Saturday, November 30, 2019

Book Review: "Sick Kids in Love" by Hannah Moskowitz

This book was utterly amazing and so not the tearjerker I was expecting!!

"I guess when I met him I felt some kind of camaraderie. Here was someone who was just going to deal with the everyday slog of being sick for the rest of his normal-length life until he died of something completely unrelated, just like me. That’s a weird and special and boring kind of existence that you don’t get to share with a lot of people."

Isabel and Sasha meet cute in the infusion room of a hospital. She’s being treated for her rheumatoid arthritis, he has a genetic illness few have heard of, Gaucher disease. She’s immediately attracted to his carefree, easy manner, but she’s definitely not interested in dating. Sasha thinks she’s adorable. They figure they’ll see each other again in a few months when their treatments overlap.

But they encounter each other much quicker, because he breaks his arm and is back in the hospital when she’s volunteering. (Her father helps run the hospital, so she's there a lot.) For Isabel, whose intensity is driven by fear and anger and insecurity, who can never make a decision without crowdsourcing and overthinking, Sasha is an oasis of humor, calm (even when he’s struggling), and of course, handsomeness. She has sworn off dating (not for any particular reason, but she said she wasn't going to do it), but when all signs point to a relationship with Sasha, she isn't sure what to do.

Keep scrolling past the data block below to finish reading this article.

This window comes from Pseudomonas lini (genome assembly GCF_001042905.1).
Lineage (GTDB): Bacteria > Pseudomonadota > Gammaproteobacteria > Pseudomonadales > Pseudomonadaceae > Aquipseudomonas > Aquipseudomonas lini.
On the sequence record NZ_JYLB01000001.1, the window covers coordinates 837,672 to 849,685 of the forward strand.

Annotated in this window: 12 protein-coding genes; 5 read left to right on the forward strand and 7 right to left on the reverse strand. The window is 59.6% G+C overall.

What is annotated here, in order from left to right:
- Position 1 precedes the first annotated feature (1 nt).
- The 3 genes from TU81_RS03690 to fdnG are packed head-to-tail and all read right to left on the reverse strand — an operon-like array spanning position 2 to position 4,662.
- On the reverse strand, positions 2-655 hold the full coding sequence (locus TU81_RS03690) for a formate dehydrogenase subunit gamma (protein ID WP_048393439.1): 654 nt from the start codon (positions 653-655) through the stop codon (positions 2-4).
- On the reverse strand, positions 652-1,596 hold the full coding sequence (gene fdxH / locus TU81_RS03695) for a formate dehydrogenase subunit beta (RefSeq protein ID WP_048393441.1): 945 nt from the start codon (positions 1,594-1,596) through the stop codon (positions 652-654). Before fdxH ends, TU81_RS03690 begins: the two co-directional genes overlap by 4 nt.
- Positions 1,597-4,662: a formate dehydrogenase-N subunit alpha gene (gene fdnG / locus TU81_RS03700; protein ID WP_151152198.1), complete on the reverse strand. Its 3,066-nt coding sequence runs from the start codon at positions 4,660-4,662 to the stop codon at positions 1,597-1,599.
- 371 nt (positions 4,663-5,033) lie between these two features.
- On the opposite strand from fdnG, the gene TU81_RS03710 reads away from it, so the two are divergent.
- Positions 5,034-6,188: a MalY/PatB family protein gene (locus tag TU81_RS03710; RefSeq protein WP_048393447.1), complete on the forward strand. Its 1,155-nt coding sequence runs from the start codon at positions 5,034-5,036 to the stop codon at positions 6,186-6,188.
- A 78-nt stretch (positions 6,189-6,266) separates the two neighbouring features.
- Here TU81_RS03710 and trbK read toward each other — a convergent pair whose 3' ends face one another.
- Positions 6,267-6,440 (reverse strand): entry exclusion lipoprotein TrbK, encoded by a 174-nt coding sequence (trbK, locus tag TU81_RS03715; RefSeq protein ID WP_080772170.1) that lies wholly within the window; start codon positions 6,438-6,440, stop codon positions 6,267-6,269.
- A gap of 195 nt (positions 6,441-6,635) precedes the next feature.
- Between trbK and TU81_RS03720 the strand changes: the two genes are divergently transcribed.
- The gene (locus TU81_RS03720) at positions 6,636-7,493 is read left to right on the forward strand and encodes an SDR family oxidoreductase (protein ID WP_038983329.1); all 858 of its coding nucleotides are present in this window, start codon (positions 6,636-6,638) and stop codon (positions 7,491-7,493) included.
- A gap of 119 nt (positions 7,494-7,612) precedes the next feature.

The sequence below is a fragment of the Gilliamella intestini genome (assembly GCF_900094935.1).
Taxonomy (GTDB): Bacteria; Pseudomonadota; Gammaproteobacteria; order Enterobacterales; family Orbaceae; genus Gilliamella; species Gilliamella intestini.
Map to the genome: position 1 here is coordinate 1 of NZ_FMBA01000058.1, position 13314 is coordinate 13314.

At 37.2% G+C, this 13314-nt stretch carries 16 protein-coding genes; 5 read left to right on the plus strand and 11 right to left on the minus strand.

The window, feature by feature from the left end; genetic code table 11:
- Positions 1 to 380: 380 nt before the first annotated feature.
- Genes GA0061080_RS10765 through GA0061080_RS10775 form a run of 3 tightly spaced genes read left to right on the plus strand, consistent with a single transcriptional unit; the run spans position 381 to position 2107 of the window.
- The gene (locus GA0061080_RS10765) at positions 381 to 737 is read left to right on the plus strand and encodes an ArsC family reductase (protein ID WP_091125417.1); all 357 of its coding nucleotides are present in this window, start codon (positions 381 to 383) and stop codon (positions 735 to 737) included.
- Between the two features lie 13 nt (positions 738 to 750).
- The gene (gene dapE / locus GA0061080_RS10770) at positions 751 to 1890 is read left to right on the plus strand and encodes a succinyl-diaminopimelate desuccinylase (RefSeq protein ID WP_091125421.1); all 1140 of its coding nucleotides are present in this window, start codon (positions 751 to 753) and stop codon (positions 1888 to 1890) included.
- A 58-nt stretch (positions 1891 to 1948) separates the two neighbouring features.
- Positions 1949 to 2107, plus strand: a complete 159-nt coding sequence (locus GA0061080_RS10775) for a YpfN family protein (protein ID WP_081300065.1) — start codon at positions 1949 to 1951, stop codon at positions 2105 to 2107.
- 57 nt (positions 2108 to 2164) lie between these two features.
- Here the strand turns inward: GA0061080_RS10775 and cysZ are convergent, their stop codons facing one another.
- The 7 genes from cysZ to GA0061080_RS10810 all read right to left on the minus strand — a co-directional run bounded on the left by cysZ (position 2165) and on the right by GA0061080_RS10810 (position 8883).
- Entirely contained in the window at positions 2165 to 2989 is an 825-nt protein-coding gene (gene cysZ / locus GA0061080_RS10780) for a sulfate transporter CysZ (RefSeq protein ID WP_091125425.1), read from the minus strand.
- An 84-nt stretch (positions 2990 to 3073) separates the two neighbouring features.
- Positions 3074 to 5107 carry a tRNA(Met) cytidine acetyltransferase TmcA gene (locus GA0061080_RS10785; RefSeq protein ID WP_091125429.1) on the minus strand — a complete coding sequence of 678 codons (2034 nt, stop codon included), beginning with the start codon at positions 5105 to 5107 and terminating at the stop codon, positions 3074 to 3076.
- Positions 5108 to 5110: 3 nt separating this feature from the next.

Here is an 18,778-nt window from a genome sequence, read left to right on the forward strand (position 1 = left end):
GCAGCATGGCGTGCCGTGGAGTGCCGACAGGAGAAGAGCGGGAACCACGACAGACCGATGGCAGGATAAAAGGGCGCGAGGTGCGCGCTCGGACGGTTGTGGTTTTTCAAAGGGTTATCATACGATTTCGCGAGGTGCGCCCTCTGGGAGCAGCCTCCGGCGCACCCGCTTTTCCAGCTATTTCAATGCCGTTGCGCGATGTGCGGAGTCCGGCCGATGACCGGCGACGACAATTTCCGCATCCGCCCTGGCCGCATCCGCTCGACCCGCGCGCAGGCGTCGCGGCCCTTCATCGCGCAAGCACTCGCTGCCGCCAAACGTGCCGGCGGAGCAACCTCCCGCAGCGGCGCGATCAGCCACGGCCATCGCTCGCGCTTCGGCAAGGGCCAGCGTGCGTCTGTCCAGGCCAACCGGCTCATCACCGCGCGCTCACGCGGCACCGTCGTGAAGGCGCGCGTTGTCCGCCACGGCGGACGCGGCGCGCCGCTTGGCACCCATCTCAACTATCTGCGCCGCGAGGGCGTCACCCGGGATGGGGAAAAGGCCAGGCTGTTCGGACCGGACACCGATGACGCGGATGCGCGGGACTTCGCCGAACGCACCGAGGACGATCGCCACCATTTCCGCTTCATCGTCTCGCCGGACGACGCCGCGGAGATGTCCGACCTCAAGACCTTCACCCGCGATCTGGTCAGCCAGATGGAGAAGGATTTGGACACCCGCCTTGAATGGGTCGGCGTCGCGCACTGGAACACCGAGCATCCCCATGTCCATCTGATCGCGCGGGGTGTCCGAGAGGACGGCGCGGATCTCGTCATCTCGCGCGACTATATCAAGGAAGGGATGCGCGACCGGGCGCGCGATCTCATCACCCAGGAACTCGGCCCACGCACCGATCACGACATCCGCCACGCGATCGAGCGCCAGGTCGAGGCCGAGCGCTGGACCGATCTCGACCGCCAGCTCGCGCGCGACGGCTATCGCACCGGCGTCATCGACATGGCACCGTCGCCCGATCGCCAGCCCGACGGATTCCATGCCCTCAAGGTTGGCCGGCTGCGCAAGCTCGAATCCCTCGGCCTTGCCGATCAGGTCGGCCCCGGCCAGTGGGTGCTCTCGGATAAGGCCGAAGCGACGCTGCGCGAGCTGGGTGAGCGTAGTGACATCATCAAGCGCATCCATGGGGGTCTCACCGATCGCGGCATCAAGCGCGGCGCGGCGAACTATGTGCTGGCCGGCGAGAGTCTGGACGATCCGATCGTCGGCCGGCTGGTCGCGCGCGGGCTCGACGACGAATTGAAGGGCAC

Their friendship intensifies, as for the first time both understand exactly how the other feels about doctors who don’t listen, impatient nurses, people who don’t take your illness seriously or expect you to do more than you can. Sasha falls in love with Isabel but she’s afraid to let down her guard.

I may be morbid, but one of my favorite books of the decade is The Fault in Our Stars, so I jumped into this book ready to have my heart torn to pieces. And it was, but not for the reasons I expected. These kids are ALIVE despite their illnesses and have differing ways of dealing with that and those around them. Their love story is both unique and familiar, and just so beautiful (although they are, at times, more sophisticated than your average teenager).

I read this Sick Kids in Love in a matter of just a few hours. After I finished I discovered that Hannah Moskowitz wrote a book called Gone Gone Gone about seven years ago, and I also loved that. So she’s definitely a writer you need to read, even if reading about ill teenagers isn't your thing.

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